Friend of Farmers of the Savanna and Forest – Alan Kemp

Alan Kemp. Photo credit: Pilai Poonswad.

Dr. Alan Kemp was head curator of the Transvaal Museum (now Ditsong Museum of Natural History) Bird Department (TMBD), Pretoria, Gauteng Province.  He succeeded the author of South Africa’s first bird field guide, Oom Proz Prozesky, as curator, working from the original office of pioneering zoologist Dr. Austin Roberts.  Alan is renowned for his groundbreaking research on the southern ground hornbill (Bucorvus leadbeateri), and his passion for hornbills shines through his innumerable publications, of which the monographic The Hornbills Bucerotifomes in Oxford University Press' Birds Families of the World series, the chapter in hornbills in the vast Handbook of Birds of the World series and, most recently and attractively, as co-author to Dr. Pilai Poonswad  and  Morten Strange, the photographic guide illustrating and describing the biology of all Hornbills of the World. Alan’s daughter Lucy eventually followed her father’s footsteps and is an up-and-coming hornbill researcher and author of a paper in this Issue. For serving the ‘farmers of the savanna and forest’ and his many accomplishments, ACT is proud to name Alan Kemp as conservationist of the month – Editor Pai

Pai – When, where and how did you get interested in hornbills?

Alan – After graduating from Rhodes University with my Honours Degree in Zoology & Entomology, I started work as a research associate to Prof. Tom Cade, documenting raptors breeding in the Kruger National Park. A year later, sharing the work load with an American graduate, Tom suggested I focus on winter-breeding vultures, leaving time to look around for a graduate project. My ornithology bible at the time was The New Dictionary of Birds, the entry under Hornbill ended with "… no group would better reward further investigation …” three small species in the genus Tockus lived right around my camp, and the rest is history. I met my wife Meg at Rhodes, we married a year later and we have always worked together on our projects.

Pai – Tell us about your association with Austin Roberts?

Alan – Roberts died at age 65 in a car accident and three days after the first anniversary of his death I was born! But I was weaned on his 1940 handbook Birds of South Africa and the legacy that I curated, initially from his same old museum office, was Roberts' large collection of southern African birds and the extensive avian literature he accumulated for the Transvaal Museum.

Pai – Could you please tell us about the Leadbeater named for the Southern ground hornbill?

Alan – Google tells me that John Leadbeater (1857-1888) was the first taxidermist at the National Museum in Australia, and his boss was so impressed with his work he named two birds after him, one being the Australian Leadbeater's Cockatoo. I am not sure if the other one is a hornbill or some other bird where his name also forms part of the common name?

Pai – Considering there is no dearth of megafauna in Southern Africa, how do you manage to keep the ground hornbills in conservation focus?

Alan – Ground hornbills are as iconic of the African savannas as other such low-density endemic mega-avifauna as the Secretarybird, Kori Bustard and Martial Eagle, and such mammals as the cheetah and African wild dog, all of them (and others like rhinos) endangered. So, by making each of them flagship species for conservation, one generates a synergy of effort and funding that benefits them all, and many other smaller less-iconic savanna species.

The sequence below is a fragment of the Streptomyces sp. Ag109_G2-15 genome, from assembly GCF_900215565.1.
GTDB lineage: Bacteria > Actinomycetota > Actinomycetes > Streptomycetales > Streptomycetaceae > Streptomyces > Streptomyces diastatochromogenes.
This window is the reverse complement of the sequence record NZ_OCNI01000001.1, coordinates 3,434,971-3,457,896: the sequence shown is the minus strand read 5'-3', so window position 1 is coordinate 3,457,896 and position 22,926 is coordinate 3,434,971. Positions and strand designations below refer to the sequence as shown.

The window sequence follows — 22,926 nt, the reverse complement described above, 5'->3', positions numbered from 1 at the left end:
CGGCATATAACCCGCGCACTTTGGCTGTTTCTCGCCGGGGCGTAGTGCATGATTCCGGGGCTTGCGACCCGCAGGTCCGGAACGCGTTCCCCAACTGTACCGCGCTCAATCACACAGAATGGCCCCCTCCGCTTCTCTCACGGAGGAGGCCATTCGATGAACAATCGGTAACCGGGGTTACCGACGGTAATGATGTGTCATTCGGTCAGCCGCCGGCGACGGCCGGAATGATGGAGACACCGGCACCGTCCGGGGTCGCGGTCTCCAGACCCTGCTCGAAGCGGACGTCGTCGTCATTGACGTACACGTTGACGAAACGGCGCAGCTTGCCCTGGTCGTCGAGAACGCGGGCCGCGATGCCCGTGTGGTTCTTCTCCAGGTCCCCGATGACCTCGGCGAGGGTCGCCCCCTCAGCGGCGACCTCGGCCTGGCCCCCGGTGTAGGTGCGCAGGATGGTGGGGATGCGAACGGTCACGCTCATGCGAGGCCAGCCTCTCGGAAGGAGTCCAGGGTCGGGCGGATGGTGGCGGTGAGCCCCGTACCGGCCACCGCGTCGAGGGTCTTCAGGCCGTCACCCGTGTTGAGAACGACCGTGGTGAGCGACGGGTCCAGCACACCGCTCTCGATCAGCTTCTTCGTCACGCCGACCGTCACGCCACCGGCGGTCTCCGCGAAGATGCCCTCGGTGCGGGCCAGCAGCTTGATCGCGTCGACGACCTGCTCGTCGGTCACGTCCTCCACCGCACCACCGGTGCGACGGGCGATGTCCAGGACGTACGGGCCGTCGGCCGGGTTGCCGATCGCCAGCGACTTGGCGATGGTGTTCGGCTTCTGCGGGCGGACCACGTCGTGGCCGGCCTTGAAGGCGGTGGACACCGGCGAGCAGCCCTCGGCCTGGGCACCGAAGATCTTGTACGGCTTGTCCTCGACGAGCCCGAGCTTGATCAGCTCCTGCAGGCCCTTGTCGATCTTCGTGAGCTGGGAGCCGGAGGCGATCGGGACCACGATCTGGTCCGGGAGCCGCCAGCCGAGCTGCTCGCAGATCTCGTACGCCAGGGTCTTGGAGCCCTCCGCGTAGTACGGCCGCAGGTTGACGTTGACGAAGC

Pai – What are the pros and cons of hornbill conservation in Africa?

Alan – The pros are that Africa is a single huge continental landmass, where human population densities are clustered as patches within large tracts of uninhabited habitat that still support viable populations of most species (compared to the many islands of Asia and their higher population densities per unit area). As elsewhere in the tropics, forests and the species they support are most reduced, especially in West Africa, but the pressures on savannas are growing. Hornbills are noisy and conspicuous wherever they occur and, with their unique sealed-nest breeding biology, often attract attention, become revered and enjoy customary protection. Generally, commercial rather than communal enterprises are most detrimental, until local human population densities and consumption rise past the threshold to where habitats become degraded, especially of the trees in whose natural cavities the hornbills nest.

Pai – Just as vulture brains are smoked and the fumes inhaled by aspiring lottery seekers, are there some equally bizarre rituals performed with hornbill body parts in Africa?

Alan – Our understanding of African indigenous knowledge and rituals concerning hornbills is limited. Hornbills are one of the bird families commonly encountered in traditional markets, with various different regional and targeted uses described -- parts are used to bring rain, facilitate hunting success, ensure fidelity, ward off lightening, eat sometimes, and encourage undertakings – but details are few. In West Africa, the head and neck of the northern ground hornbill species is used as a decoy on the head of crouching hunters, and in Malawi and Mozambique hornbill feathers are sometimes incorporated into headdresses for dances.